Cincinnati’s ConnXus Breaks Down Barriers in Supplier Diversity

By Jerred Ziegler

As chief procurement officer at Cincinnati Bell, it was Rod Robinson’s job to ensure the company’s supply chain included a certain percentage of minority-owned companies. Finding a diverse supply chain can be difficult and is something corporations struggle with around the country. To make the supplier diversity process easier, Robinson created ConnXus in 2010 in Cincinnati, Ohio.

ConnXus acts as a one-stop-shop for those who manage supply diversity initiatives. It is a cloud-based supply relationship management platform that enables major corporations, health systems and government agencies to monitor all aspects of their supplier diversity compliance programs using one simple program. ConnXus clients including McDonald’s, Coca-Cola and Kaiser Permanente, have access to a diverse database of 1.6 million suppliers, consisting mainly of small businesses throughout the world. These suppliers specialize in everything from construction to finance to IT.

“We have created a marketplace for small businesses where they can do targeted outreach to specific large companies,” said Robinson. “This helps the small companies just as much as the big corporations and it’s what sets us apart from our competitors.

Robinson self-funded ConnXus for a year and a half before applying for an Imagining Grant from CincyTech, the regional partner of Ohio Third Frontier in southwest Ohio. This grant enabled him to transition the idea for ConnXus into an actual business. Robinson has continued working closely with CincyTech, developing milestones for ConnXus’ ongoing growth with his mentors in the program. To date Robinson has raised $3.9 million in capital, including a $500,000 Innovation Ohio Loan from Ohio Third Frontier. The company is currently raising its second round of funding in order to scale the business, and is tapping into the expertise available among entrepreneurs in the Cincinnati area.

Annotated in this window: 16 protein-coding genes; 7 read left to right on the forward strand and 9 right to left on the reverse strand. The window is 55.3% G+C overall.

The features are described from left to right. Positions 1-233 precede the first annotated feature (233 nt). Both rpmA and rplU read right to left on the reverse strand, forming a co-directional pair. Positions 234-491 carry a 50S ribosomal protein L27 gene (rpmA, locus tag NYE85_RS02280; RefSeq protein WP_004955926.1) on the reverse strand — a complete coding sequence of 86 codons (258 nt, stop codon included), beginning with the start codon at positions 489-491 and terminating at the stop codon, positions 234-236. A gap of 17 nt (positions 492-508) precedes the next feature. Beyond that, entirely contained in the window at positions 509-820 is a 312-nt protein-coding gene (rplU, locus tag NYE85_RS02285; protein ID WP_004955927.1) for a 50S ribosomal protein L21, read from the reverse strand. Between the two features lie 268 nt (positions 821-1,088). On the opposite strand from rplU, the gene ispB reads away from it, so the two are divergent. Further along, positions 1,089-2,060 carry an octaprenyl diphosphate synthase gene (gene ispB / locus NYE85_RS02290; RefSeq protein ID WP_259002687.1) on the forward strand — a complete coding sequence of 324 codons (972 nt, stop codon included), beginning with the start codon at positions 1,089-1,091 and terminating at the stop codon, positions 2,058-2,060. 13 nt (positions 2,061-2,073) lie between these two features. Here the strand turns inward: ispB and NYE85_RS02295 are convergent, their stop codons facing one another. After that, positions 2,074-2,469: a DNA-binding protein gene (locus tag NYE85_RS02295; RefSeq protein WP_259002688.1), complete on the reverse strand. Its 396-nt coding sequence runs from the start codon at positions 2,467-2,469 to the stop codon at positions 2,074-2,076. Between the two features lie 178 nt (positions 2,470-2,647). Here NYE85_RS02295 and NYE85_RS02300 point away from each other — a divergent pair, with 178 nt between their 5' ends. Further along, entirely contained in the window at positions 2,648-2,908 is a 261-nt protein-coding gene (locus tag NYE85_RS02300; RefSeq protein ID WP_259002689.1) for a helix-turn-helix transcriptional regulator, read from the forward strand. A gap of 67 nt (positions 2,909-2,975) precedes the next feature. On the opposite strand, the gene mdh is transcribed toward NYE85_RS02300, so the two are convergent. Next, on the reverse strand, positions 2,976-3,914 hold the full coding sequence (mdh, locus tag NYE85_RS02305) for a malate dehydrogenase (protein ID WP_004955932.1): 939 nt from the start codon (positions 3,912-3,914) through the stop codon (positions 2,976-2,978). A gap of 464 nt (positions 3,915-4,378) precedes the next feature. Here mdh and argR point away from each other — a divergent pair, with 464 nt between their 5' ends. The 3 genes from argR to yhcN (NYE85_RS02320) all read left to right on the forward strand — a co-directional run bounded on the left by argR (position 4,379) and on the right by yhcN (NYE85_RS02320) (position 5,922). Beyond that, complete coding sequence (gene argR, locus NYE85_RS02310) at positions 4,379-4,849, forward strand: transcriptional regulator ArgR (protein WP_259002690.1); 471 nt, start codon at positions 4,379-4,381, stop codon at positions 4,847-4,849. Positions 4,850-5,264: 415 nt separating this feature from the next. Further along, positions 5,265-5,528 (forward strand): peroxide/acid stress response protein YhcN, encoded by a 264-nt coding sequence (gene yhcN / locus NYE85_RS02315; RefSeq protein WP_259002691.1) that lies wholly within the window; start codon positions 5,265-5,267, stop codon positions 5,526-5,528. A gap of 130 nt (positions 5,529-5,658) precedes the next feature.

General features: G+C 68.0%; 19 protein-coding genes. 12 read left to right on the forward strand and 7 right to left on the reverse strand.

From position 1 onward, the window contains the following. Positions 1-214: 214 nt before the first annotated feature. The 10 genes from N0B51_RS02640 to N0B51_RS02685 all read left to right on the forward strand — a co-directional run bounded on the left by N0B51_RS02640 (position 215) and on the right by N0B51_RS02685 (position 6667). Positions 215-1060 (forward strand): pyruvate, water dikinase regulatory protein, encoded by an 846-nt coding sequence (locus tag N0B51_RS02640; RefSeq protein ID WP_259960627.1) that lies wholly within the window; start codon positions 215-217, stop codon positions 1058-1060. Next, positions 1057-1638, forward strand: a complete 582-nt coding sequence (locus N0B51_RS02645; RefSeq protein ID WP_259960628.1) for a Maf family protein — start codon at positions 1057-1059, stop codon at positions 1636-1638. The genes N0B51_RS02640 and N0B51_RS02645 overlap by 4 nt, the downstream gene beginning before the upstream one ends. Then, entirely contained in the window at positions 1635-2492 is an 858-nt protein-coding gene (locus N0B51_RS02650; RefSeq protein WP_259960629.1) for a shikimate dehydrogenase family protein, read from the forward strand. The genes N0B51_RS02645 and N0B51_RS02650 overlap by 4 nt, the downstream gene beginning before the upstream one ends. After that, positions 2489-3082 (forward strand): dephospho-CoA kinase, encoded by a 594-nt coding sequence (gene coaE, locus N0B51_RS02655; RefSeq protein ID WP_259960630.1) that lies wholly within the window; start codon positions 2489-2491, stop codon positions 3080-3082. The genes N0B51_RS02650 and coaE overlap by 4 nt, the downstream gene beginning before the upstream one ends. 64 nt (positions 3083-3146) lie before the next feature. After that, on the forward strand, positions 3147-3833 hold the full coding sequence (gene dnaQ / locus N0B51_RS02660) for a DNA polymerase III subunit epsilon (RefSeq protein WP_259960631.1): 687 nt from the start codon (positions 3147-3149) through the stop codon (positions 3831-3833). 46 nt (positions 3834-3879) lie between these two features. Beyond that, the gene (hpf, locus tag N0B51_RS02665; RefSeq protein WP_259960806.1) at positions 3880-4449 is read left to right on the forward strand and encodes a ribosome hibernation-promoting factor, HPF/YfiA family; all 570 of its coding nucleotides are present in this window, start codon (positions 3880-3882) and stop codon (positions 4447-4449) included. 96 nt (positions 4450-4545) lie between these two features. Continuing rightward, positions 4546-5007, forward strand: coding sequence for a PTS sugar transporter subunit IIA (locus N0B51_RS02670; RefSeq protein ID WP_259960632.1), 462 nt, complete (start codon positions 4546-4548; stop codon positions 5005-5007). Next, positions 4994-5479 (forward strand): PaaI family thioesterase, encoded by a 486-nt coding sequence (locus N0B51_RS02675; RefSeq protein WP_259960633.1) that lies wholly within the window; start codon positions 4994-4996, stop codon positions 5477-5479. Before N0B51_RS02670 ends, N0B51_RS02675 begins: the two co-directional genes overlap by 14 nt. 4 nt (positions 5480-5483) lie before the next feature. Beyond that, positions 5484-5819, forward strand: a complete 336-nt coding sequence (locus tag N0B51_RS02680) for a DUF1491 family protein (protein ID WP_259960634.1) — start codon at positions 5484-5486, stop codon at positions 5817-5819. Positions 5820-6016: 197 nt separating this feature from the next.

“A lot of the resources at CincyTech come directly from other entrepreneurs,” said Robinson. “They understand the pain of growing a business, hiring the right people and sourcing capital. With Ohio having so much success in the entrepreneurial space, these folks are staying here and allowing newer startups to lean on them for support.”

ConnXus is on pace to exceed $1 million in revenue in 2015. They currently have 13 employees, a number that Robinson hopes to double by mid-2016.

“Ohio and the midwest mentality have been key to my company’s success,” said Robinson. “The people here are very genuine and there’s a lot of energy in the startup community. Ohio’s also home to a lot of Fortune 500 companies, many of which support capital services for entrepreneurs. This leads to a lot of great opportunities for startups to connect with large corporations early in the process.”

 

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